- The Washington Times - Monday, December 15, 2003

ADWAR, Iraq — The yard was a mess, the laundry wasn’t done, the pantry was bare and the only art on the walls was a poster of Noah’s Ark.

Saddam Hussein’s hide-out at a farmhouse in northern Iraq looked more like a derelict property abandoned by squatters than one of the lavish palaces he had lived in for years.

Col. James Hickey said Special Forces soldiers were seconds from pitching a hand grenade into Saddam’s tiny underground refuge when the fugitive dictator’s hands appeared aboveground in surrender.

“He was assisted out of the hole,” said Col. Hickey, commander of the 1st Brigade, 4th Infantry Division and leader of the raid that captured Saddam, who was armed with a pistol. No shots were fired.

In the walled farmyard where Saddam hid below ground, there was a mud-brick hut. Reporters were shown a small bedroom and a makeshift kitchen, but no toilet.

Branches covered the roof, and a gray metal door with a padlock was the only security.

Inside, dirty laundry, including gray trousers and a towel, hung from a clothesline above a bed covered with a floral blanket. The poster was tacked to the wall near a second bed that appeared unused.

A box on the floor contained a long, black Arab robe; two new, white men’s T-shirts; and two pairs of white cotton boxer shorts.

Black moccasins and a pair of slippers with gold-colored buckles were shoved against the wall. There were old textbooks on the floor.

In the makeshift kitchen, a small refrigerator contained a few Bounty candy bars, some hot dogs and a can of 7-Up. There was old bread on a counter, leftover rice in a pot and dirty dishes in the sink.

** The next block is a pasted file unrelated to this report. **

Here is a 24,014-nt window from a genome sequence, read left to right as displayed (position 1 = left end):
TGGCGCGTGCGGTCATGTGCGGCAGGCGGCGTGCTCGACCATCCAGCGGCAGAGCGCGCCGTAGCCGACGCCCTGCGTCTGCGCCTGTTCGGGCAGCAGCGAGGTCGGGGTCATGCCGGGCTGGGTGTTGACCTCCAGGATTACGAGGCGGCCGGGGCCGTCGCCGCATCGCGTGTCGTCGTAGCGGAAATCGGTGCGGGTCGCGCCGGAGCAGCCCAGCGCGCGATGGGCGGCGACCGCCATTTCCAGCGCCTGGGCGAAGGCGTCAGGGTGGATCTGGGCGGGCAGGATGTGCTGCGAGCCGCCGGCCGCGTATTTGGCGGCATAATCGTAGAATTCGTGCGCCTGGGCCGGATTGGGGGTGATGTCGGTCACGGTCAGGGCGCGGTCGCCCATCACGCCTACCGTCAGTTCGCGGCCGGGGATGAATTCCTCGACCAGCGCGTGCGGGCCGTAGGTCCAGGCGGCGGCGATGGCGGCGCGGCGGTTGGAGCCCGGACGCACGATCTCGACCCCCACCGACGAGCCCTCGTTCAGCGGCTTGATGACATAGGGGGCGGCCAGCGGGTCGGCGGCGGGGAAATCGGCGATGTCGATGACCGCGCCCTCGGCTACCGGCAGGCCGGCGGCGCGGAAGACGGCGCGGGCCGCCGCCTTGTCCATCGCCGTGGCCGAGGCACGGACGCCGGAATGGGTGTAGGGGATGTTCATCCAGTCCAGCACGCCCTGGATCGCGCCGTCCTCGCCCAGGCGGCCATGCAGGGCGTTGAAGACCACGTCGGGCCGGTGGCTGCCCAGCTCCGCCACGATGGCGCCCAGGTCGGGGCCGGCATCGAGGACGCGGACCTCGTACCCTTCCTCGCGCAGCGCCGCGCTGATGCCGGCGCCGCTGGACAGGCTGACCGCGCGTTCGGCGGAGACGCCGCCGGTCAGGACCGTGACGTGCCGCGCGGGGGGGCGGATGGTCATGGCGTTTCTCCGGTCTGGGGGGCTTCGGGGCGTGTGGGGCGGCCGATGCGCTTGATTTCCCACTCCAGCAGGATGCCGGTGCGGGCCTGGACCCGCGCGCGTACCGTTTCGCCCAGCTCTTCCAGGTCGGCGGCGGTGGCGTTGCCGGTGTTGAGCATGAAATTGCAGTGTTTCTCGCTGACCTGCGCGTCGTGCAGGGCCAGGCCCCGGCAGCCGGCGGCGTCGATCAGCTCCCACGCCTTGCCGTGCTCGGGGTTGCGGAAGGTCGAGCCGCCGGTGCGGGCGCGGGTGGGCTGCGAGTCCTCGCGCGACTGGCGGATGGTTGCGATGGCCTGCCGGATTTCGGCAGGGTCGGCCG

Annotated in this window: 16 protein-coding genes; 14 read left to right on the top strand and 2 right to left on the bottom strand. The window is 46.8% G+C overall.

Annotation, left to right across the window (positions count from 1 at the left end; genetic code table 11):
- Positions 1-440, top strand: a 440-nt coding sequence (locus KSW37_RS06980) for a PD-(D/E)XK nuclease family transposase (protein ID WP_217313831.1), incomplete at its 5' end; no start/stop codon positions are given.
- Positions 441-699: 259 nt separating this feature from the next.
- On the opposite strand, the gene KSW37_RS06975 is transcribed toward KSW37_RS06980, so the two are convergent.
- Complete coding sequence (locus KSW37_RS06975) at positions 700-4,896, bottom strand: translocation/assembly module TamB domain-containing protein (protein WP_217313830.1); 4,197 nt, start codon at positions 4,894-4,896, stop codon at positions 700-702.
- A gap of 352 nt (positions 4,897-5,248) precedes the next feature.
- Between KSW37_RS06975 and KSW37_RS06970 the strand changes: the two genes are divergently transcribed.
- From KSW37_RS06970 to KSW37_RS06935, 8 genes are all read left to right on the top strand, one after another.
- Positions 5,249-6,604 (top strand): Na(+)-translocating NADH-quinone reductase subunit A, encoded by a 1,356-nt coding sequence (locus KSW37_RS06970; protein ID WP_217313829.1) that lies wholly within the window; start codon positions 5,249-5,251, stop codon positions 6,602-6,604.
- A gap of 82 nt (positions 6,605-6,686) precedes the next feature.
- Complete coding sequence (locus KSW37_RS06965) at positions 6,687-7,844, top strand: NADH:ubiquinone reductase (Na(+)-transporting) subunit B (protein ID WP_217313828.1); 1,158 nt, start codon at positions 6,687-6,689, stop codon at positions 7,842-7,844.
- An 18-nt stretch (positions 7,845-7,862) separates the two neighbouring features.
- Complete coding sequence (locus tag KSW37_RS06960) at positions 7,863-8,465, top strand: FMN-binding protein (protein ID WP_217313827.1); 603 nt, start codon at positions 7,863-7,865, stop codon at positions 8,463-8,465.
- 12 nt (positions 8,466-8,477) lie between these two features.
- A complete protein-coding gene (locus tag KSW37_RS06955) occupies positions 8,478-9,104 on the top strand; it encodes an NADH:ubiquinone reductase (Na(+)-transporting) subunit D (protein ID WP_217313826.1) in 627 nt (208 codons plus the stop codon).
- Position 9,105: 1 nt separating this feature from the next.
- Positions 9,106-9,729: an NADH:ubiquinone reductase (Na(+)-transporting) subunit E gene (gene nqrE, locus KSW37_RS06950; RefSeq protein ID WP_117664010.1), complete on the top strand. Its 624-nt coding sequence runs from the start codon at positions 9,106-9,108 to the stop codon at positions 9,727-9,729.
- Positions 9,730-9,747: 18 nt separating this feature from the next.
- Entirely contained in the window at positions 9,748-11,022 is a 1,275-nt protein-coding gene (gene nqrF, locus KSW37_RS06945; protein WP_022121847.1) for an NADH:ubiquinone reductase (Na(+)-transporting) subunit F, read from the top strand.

On a shelf above the gas stove, there was soap, a canister of coffee, mouthwash, a mirror and two Mars candy bars.

Two men were caught fleeing the farm when troops raided Saturday night.

Outside the hut, a ditch appeared to serve as a latrine. The yard was littered with garbage, plastic bags, empty bottles, rotten fruit and a broken chair.

Troops had found a white cloth concealing Saddam’s underground hideaway. Beneath the cloth was a piece of plastic foam — a hatch leading to the hide-out — with two wire handles. It was painted to look like the soil around it.

Next to a date tree beside the hole was a ventilation pipe leading underground to the hiding place. Drying salamis and figs were hung on the pipe to help disguise it.

There were two tents on the property, a chicken coop and a stable that was home to a single cow.

Palm trees, orchards, orange trees and a sunflower field lined the road to the property about 10 miles south of Tikrit, Saddam’s ancestral home.

Special Forces entered the compound about 8 p.m. Saturday. Twenty minutes later, they reported apprehending “High-value Target No. 1,” said Col. Hickey.

Two AK-47 rifles, documents and $750,000 in cash also were found.

Saddam, looking haggard and wearing a scraggly beard, was found clutching a loaded pistol he didn’t fire.

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